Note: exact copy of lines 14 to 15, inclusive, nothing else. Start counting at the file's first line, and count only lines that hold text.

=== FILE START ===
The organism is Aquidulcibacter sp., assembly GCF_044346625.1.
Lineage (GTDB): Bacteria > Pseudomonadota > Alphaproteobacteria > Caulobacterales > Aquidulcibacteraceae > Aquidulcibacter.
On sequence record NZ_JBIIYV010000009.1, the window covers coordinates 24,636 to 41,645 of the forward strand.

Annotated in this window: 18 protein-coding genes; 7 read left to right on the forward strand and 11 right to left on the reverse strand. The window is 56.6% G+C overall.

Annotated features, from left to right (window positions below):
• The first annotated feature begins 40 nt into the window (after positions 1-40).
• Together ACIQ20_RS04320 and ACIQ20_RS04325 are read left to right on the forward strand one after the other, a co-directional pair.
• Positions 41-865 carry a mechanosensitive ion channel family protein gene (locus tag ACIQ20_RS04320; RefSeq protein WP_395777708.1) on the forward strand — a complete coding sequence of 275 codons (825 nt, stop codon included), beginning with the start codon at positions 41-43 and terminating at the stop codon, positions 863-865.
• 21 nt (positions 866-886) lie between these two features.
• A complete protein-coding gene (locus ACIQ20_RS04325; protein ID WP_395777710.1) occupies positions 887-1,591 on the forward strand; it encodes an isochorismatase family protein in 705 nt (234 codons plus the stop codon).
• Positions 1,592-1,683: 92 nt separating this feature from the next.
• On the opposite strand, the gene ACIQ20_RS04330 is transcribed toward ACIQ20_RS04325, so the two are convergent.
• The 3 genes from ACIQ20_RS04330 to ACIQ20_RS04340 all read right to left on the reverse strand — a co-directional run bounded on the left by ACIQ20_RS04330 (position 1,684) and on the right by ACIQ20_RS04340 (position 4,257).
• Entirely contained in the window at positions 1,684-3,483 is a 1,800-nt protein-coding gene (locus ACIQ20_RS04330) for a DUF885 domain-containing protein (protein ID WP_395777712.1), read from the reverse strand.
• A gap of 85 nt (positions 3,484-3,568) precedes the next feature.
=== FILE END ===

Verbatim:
• Entirely contained in the window at positions 1,684-3,483 is a 1,800-nt protein-coding gene (locus ACIQ20_RS04330) for a DUF885 domain-containing protein (protein ID WP_395777712.1), read from the reverse strand.
• A gap of 85 nt (positions 3,484-3,568) precedes the next feature.